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Custodial parents and PCC
Duplicate PCC to custodial parents
Applications for a duplicate card are accepted from a custodial parent or couple only. No applications are to be accepted from non-custodial parents. The duplicate card is issued to the custodial parent who can then pass the card to the non-custodial parent. The issue of a duplicate card follows the Department's policy that any medical or pharmaceutical concessions for which the children are eligible should continue to be available to them during these absences.
Loss of duplicate PCC
Non-custodial parents lose the facility to use the duplicate card on a child's behalf if the:
- person on whom the child is dependant loses service pension eligibility/payability or dies, or
- child ceases to be a dependent child.
Given the low number of cards issued and the fact that the cards are only valid for a 12 month period, no attempt is made to recover cards issued to non-custodial parents who have lost eligibility for the card.
A service pension is an income support payment broadly equivalent to the social security age and disability support pensions. It may be paid once a veteran or partner has reached the nominated age or is incapacitated for work.
Section 5F(1) of the VEA defines dependent child as having the same meaning as in the Social Security Act 1991. For income support purposes, dependent child is defined as:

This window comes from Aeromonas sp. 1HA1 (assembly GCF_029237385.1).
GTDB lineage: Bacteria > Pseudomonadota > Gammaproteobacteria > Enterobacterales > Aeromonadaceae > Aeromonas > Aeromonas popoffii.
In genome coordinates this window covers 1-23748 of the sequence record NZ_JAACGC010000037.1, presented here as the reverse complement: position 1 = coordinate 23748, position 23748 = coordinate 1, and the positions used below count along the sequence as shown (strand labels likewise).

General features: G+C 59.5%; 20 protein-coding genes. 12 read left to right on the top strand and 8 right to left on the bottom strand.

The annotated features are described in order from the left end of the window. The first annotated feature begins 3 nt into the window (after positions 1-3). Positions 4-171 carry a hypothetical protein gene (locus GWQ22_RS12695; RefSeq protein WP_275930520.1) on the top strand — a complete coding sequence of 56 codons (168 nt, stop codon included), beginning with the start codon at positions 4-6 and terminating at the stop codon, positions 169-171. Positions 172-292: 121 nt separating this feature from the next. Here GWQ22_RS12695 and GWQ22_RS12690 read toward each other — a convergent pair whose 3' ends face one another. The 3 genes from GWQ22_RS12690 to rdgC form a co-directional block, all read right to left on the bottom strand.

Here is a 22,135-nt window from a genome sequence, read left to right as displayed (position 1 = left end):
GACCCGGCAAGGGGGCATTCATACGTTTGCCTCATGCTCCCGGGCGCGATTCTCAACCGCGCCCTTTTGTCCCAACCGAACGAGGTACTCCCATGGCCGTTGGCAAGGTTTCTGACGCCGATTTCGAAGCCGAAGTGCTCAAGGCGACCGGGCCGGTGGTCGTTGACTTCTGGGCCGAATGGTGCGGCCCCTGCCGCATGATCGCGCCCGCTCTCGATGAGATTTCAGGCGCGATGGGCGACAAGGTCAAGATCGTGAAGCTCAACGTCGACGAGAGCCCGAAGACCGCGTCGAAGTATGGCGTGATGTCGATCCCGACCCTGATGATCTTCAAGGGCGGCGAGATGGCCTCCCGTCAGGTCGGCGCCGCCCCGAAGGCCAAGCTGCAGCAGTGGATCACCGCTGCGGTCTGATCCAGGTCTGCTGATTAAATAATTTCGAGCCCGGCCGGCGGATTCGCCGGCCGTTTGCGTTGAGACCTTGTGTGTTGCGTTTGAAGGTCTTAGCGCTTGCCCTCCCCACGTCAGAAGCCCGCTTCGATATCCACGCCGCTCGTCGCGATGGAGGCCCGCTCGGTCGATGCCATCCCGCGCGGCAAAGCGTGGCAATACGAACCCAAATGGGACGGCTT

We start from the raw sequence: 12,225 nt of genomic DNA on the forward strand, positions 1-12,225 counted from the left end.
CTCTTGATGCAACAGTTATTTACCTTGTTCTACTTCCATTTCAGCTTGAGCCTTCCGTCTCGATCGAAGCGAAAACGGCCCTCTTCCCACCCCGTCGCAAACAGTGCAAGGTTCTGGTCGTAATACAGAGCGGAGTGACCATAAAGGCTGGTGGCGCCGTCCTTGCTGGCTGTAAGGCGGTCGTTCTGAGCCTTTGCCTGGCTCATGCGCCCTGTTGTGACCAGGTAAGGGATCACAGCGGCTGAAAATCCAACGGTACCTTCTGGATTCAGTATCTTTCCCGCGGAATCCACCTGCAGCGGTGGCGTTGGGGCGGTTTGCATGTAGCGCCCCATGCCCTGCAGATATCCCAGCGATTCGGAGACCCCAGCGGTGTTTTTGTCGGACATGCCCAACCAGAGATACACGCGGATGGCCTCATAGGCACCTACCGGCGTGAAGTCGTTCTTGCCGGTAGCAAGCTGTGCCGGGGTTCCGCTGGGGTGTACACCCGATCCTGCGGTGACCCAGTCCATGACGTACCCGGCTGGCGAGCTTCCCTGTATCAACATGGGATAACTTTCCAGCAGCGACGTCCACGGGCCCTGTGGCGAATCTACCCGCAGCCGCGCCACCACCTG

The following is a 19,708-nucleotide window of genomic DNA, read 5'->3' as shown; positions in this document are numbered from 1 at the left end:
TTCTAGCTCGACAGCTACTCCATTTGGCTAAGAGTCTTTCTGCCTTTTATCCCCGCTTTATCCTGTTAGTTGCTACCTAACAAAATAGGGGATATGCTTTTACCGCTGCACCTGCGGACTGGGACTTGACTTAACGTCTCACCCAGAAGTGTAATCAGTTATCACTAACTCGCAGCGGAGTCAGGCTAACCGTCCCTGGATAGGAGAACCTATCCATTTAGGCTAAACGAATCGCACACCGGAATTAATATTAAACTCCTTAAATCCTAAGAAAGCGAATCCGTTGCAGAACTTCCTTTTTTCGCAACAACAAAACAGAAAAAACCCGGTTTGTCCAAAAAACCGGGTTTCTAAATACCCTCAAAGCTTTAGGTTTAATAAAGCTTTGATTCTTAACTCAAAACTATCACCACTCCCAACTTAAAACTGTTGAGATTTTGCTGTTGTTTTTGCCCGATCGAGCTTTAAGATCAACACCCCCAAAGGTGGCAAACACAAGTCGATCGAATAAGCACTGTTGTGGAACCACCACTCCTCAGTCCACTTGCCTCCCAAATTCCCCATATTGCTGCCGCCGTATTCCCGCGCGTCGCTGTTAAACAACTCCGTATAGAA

Child under 16 years
- the pensioner has legal responsibility either alone or jointly with another person for the day to day care, welfare and development of the young person AND the young person is in the pensioner's care, or
- the young person is not a dependent child of someone else AND the young person is wholly or substantially in the pensioner's care.
A child under 16 years cannot be considered a dependent child if:
- they are not a full-time student, and
- their weekly income from any source is more than the amount specified in section 5(3)(c) of the Social Security Act.
Child 16 years or older
A young person who has turned 16 years but is under 22 years can still be a dependent child of the pensioner if:
- they are wholly or substantially dependent on the pensioner, and
- their income in the financial year will not exceed the personal income limit, and
- they are receiving full-time education at a school, college or university.
A child over 16 years cannot be considered a dependent child if:
- they receive a social security pension or benefit such as youth allowance, or
- their personal income is more than the amount specified in section 5(4)(b) of the Social Security Act.
Income includes earning from casual, part-time or full-time earnings.
Note: the meaning of a dependent child for DVA income support pension purposes is not the same as the meaning for Family Tax Benefit purposes.